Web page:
Lari’s signature is a cross-braced bamboo structure, inspired by vernacular architecture and resistant to earthquakes and floods. These can be fabricated, packed together very easily ‘like IKEA’ and rapidly assembled into buildings by communities that need them.
‘When people can build themselves, using locally-sourced materials, they will participate fully in the building process,’ Lari adds. ‘As architects, we can really give agency to people who have no voice otherwise.’
That sense of giving voice to the voiceless is echoed the next day by Ana María Gutiérrez, director of bio architecture and alternative technologies at Colombian foundation Organizmo. Organizmo operates a centre for regeneration and intercultural knowledge in the outskirts of Bogotá, which aims to learn about materials and construction techniques from Indigenous communities.
Architects ‘need to stop our colonialist ways’ of entering such communities and proposing buildings without first understanding local resources and knowledge, she says. ‘It’s important that we see them as communities full of power, and communities full of capacity to manage their own wellbeing.’
Photography courtesy of re:arc featuring Organizmo
Beyond supporting grassroots organisations, re:arc also runs a practice lab, led by Nicolay Boyadjiev, a former director of the postgraduate programme at Moscow’s Strelka Institute. The lab prototypes new models for philanthropy in architecture – Boyadjiev explains that only 2% of global philanthropy goes to climate change mitigation, while a woefully small 8% of that 2% goes towards architecture projects that support such mitigation.
Thus, the lab is experimenting with practice-based funding, essentially supporting professional architecture studios to realise local, self-initiated and community-led projects. Its aim is to ‘produce projects around the world that can act as blueprints for multiplying good ideas’, he says.
Eight practices have received funding from re:arc over the past year, some of whom have come to Copenhagen to present their work. This includes Nairobi’s cave_bureau, which currently has an exhibition at the Louisiana Museum of Modern Art, a half-hour train ride north of the Danish capital.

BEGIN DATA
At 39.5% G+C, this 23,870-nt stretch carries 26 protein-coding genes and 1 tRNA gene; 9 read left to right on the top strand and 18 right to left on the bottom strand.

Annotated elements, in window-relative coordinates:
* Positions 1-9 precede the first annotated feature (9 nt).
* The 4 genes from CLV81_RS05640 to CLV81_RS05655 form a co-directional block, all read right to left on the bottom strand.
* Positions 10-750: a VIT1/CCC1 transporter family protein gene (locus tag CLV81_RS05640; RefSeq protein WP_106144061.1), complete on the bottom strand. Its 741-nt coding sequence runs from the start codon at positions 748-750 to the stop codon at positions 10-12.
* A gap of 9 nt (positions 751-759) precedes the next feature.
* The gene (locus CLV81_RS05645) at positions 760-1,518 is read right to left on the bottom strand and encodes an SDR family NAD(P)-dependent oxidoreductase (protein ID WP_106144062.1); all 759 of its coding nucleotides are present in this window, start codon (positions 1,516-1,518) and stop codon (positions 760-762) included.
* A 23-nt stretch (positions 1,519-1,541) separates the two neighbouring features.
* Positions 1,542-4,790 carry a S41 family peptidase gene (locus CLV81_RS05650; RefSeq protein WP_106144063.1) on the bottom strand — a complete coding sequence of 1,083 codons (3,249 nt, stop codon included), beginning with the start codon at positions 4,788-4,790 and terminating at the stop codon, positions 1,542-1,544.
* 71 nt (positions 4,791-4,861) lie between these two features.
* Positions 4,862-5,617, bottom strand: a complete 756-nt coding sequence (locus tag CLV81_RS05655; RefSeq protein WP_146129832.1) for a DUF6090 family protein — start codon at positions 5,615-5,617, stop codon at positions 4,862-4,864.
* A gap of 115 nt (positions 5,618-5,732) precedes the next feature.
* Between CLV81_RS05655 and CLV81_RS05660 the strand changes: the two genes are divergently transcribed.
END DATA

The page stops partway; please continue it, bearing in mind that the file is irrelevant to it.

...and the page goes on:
Kenya derives 40% of its energy from geothermal plants – which is laudable, except that these plants often displace the Maasai people from their land. Cave_bureau is mitigating this by leasing a 40ha site on Mount Suswa (an area that has been earmarked for geothermal extraction), and conducting an in-depth landscape study to find inventive ways of harvesting water through geothermal vents. According to cave_bureau’s Kabage Karanja and Stella Mutegi: ‘We’re not coming here as experts, but rather to engage the Maasai community on their practices, tapping into and amplifying their ancestral knowledge.’
Photography courtesy of re:arc institute featuring Mikaela Loach
Also taking the stage is AFARAI’s Afaina de Jong, an Amsterdam-based Afro-European architect whom the Rijksmuseum called upon to design a 2021 exhibition on slavery in the Dutch colonial period. The exhibition told the story of 10 people who were involved in slavery in one way or another.
‘But we only have pictures of the people who enslaved them, in huge golden frames. So how do you show people who had no depiction, no body, no form, who only lived in the archives through punishment?’ the architect wondered. To tell the stories of those enslaved, she created spaces defined by mirrors and colours that relate to the Dutch colonial project, a result that gave dignity to the exhibition subjects and encouraged viewers to reflect.
Without doubt the best attended session of the three-day programme – prompting a last-minute clamour to find additional chairs – is a keynote address by British climate justice activist Mikaela Loach, who emphasises that the climate crisis ‘demands that we interrogate the foundations of this world, how it came to be, and why we hold on to structures that devalue the lives of billions of our siblings globally’. She is referring to our extractivist economy, but these words ring equally true in the context of the built environment, and urge us to consider how architecture must evolve to become more inclusive and friendlier to the planet.
It is an ambitious and necessary shift that will benefit greatly from the efforts of re:arc, and hopefully similar organisations that follow. As Loach says: ‘We have to imagine something better, and that imagination is key to creating something better.’